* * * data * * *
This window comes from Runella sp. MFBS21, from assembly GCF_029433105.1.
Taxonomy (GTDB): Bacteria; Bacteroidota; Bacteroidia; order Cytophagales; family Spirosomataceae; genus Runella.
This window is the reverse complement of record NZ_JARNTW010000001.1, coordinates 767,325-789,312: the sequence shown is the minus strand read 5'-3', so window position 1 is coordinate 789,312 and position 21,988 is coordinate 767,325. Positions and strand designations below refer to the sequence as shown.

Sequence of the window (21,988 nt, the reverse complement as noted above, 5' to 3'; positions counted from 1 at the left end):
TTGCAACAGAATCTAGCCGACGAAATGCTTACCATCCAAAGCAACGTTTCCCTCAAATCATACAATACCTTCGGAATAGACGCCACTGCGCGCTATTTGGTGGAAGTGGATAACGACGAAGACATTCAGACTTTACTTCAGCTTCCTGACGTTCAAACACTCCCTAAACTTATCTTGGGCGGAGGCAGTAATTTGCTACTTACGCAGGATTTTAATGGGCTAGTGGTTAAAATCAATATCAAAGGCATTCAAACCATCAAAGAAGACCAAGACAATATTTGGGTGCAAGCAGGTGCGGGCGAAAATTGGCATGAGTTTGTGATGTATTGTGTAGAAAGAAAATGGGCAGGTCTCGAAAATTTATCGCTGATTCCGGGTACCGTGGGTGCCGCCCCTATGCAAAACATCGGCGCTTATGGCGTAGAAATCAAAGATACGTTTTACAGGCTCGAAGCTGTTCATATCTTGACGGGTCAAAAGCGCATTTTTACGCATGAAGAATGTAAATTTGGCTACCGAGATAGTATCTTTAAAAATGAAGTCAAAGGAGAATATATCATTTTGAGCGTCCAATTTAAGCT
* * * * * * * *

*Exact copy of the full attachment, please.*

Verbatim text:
This window comes from Runella sp. MFBS21, from assembly GCF_029433105.1.
Taxonomy (GTDB): Bacteria; Bacteroidota; Bacteroidia; order Cytophagales; family Spirosomataceae; genus Runella.
This window is the reverse complement of record NZ_JARNTW010000001.1, coordinates 767,325-789,312: the sequence shown is the minus strand read 5'-3', so window position 1 is coordinate 789,312 and position 21,988 is coordinate 767,325. Positions and strand designations below refer to the sequence as shown.

Sequence of the window (21,988 nt, the reverse complement as noted above, 5' to 3'; positions counted from 1 at the left end):
TTGCAACAGAATCTAGCCGACGAAATGCTTACCATCCAAAGCAACGTTTCCCTCAAATCATACAATACCTTCGGAATAGACGCCACTGCGCGCTATTTGGTGGAAGTGGATAACGACGAAGACATTCAGACTTTACTTCAGCTTCCTGACGTTCAAACACTCCCTAAACTTATCTTGGGCGGAGGCAGTAATTTGCTACTTACGCAGGATTTTAATGGGCTAGTGGTTAAAATCAATATCAAAGGCATTCAAACCATCAAAGAAGACCAAGACAATATTTGGGTGCAAGCAGGTGCGGGCGAAAATTGGCATGAGTTTGTGATGTATTGTGTAGAAAGAAAATGGGCAGGTCTCGAAAATTTATCGCTGATTCCGGGTACCGTGGGTGCCGCCCCTATGCAAAACATCGGCGCTTATGGCGTAGAAATCAAAGATACGTTTTACAGGCTCGAAGCTGTTCATATCTTGACGGGTCAAAAGCGCATTTTTACGCATGAAGAATGTAAATTTGGCTACCGAGATAGTATCTTTAAAAATGAAGTCAAAGGAGAATATATCATTTTGAGCGTCCAATTTAAGCT